There’s widespread interest in large claim trends for compelling reasons — they can be devastating for the injured worker and can have significant implications for carrier operations.
Workplace injuries that result in large claims — e.g., exceeding $1 million in claim costs — form a small share of all lost-time claims, less than 0.5%. But they have a massively disproportionate impact on losses, comprising up to 15% of total indemnity and medical costs for the workers’ compensation system.
New research from the National Council on Compensation Insurance (NCCI) segments claims of more than $1 million into two groups: Fast-emerging claims that exceed the threshold of $1 million within two years, and slow-emerging claims that exceed the threshold two years after injury or beyond. By deconstructing large claims into these categories, NCCI identified clear differences and meaningful trends.
NCCI research revealed that construction-related occupations stand out, representing almost one-third of all fast-emerging claims. Fast claims are typically caused by falls from elevation and motor vehicle accidents resulting in traumatic brain injury, burns severe spinal cord injuries or traumatic fractures. Almost half result in fatality or permanent total disability.
Nearly a quarter of slow-emerging large claims are construction related, with a meaningful share arising from the operation of motor vehicles and the installation of machines and equipment. Slow claims typically arise out of a strain or injury by lifting, resulting in lower back strains. About 25% of these injuries result in fatality or permanent total disability.
The Great Recession brought about a large decrease in construction, which contributed to a drop of more than 30% in the relative frequency of large claims over the period of 2008-2012. Since 2012, relative to lost-time claims, large claim frequency has decreased by about 2% a year.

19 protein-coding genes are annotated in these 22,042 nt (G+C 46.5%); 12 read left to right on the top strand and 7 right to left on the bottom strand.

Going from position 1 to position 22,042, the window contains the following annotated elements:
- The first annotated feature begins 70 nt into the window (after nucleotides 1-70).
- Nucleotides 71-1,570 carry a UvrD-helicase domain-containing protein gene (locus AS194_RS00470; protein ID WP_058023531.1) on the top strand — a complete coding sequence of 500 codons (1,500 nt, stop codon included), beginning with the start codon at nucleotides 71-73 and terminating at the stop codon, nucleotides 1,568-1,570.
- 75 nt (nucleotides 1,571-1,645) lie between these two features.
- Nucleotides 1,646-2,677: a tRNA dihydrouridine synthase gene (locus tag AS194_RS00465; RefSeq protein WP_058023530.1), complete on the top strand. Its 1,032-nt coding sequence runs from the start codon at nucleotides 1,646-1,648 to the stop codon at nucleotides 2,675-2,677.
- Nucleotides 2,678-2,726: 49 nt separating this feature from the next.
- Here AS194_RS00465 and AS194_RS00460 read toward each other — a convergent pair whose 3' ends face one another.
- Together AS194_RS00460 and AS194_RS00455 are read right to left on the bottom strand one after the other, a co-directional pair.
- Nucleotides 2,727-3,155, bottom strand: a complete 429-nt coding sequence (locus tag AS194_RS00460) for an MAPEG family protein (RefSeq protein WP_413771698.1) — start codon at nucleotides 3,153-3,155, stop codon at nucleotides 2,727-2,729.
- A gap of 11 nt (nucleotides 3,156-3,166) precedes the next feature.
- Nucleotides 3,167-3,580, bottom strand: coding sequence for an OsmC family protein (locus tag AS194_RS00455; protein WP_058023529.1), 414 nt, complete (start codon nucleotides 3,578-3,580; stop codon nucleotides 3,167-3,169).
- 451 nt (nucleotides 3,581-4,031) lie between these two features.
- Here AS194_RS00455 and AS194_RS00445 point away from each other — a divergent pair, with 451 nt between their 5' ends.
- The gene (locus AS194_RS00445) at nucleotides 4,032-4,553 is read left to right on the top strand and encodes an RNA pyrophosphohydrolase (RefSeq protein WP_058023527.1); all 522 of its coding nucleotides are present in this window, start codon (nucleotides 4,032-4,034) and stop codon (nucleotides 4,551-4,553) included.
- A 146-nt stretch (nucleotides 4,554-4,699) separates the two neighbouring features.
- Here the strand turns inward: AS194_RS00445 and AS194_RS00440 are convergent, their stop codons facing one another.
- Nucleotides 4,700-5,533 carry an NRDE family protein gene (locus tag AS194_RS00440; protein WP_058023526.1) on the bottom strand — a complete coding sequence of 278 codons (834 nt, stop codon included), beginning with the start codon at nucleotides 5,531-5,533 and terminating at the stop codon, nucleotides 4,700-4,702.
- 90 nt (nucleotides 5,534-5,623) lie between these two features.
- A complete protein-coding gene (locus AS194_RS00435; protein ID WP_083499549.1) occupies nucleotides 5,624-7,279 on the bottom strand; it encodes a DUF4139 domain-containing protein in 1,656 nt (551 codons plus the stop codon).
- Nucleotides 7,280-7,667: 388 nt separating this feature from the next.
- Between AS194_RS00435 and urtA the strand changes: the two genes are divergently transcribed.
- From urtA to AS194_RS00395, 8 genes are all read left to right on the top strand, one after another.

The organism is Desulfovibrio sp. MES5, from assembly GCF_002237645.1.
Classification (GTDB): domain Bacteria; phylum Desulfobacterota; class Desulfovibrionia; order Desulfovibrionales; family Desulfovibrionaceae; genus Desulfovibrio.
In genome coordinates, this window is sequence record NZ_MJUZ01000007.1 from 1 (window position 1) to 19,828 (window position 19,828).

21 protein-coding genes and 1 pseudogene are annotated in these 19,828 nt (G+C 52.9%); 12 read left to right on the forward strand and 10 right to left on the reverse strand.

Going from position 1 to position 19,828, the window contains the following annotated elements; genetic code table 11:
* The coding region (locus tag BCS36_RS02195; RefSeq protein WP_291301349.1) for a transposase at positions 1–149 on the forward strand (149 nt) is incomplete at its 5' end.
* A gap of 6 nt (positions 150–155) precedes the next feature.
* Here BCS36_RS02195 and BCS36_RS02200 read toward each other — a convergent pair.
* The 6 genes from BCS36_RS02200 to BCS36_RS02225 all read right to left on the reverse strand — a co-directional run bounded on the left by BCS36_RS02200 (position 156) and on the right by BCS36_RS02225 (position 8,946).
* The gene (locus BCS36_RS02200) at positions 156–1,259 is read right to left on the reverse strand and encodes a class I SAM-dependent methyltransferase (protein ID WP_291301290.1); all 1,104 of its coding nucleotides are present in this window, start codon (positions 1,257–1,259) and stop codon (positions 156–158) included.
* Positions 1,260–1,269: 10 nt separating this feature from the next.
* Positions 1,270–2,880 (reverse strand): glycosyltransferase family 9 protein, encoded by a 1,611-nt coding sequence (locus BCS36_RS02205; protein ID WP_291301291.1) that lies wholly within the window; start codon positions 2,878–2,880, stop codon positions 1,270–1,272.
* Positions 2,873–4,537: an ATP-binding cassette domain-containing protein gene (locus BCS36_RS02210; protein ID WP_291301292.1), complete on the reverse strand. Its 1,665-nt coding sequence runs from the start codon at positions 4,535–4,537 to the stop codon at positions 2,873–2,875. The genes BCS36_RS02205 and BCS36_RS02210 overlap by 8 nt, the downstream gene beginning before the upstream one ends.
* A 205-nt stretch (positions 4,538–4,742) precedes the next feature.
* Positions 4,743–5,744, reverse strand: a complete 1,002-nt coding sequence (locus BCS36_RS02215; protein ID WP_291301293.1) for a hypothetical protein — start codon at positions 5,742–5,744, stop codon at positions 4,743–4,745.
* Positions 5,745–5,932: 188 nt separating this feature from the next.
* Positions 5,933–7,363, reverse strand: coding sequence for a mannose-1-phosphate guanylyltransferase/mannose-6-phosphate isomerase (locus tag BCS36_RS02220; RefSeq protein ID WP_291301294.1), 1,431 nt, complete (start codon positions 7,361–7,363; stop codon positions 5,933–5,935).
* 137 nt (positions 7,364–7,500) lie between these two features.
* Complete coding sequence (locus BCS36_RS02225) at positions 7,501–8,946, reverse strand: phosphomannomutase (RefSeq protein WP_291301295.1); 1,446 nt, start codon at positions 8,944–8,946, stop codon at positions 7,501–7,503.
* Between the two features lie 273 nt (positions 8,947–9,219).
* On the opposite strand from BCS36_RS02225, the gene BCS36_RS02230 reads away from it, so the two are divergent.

Deconstructing that trend indicates a decline in slow-emerging claims of 4.8%, driven in part by a decrease in disc degeneration and pain diagnoses. An increase in burns, spinal cord injuries and traumatic brain injuries, the most severe of large claims, offsets the decline in slow-emerging claims to some extent.
Fast-emerging, large claims often require extensive acute care due to the nature of injury. The average fast claim will require more than $3 million in indemnity and medical costs, compared to $1.6 million for the average slow-emerging claim. Fast and slow emerging claims each have an average indemnity cost of $700,000. Thus, differences in medical treatments over time are the primary driver of costs.
Initially, hospital costs comprise the largest share of medical expenditure. As treatments of the injured worker progress, the fast-emerging burns, spinal cord injuries, and traumatic brain injuries require higher shares of home health care services, while medical payments for slow emerging claims are largely for prescription drugs and medical equipment. Identifying the mix of medical services is key to accurately quantifying inflationary impacts on large claims over an extended period.
Identifying large claim cost drivers is critical. A large claim is often characterized by multi-year or lifetime durations, which can lead to compounded uncertainty, powered by high severity, inflationary pressure, changes in utilization, and changing medical conditions considered in an actuary’s estimate.
Article Published By: PropertyCasualty360.com
Article Written By: Raji Chadarevian and Anae Myers, ACAS, MAAA